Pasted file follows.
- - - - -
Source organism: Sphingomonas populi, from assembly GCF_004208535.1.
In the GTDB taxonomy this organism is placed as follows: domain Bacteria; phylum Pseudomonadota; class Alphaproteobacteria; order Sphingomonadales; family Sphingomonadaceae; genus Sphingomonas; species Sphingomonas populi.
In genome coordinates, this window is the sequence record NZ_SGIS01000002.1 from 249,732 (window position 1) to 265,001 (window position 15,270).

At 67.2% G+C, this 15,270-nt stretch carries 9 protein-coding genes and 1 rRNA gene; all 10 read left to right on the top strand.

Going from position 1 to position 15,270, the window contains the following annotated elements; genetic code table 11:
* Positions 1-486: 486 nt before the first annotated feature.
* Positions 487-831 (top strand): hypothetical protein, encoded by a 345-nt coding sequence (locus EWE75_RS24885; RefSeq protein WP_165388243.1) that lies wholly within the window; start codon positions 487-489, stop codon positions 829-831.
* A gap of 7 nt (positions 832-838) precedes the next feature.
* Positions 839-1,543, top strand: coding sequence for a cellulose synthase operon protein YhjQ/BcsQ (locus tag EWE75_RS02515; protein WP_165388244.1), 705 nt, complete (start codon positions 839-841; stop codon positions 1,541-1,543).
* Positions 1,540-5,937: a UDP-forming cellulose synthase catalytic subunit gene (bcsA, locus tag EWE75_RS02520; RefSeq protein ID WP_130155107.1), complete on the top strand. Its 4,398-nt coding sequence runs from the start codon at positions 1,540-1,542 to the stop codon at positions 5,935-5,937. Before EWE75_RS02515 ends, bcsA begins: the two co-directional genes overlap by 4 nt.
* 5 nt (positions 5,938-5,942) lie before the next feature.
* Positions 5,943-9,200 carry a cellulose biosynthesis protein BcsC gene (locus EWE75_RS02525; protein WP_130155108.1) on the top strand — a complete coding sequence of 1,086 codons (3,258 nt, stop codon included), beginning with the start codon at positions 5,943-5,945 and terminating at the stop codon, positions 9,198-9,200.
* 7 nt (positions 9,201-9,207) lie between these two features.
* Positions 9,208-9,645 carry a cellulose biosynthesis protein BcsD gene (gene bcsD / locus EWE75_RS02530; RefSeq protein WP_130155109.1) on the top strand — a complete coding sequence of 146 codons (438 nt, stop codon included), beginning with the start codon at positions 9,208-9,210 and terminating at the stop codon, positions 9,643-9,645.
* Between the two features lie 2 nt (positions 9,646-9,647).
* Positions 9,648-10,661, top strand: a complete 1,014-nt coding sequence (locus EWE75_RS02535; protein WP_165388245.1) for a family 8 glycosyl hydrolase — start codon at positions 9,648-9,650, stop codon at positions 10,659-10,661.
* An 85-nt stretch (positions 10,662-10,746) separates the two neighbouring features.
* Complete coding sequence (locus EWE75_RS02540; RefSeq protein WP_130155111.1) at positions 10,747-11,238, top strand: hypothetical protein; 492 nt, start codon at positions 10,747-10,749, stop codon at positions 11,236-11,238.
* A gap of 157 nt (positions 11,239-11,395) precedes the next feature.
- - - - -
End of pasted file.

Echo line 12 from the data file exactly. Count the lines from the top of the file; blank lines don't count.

* Positions 5,943-9,200 carry a cellulose biosynthesis protein BcsC gene (locus EWE75_RS02525; protein WP_130155108.1) on the top strand — a complete coding sequence of 1,086 codons (3,258 nt, stop codon included), beginning with the start codon at positions 5,943-5,945 and terminating at the stop codon, positions 9,198-9,200.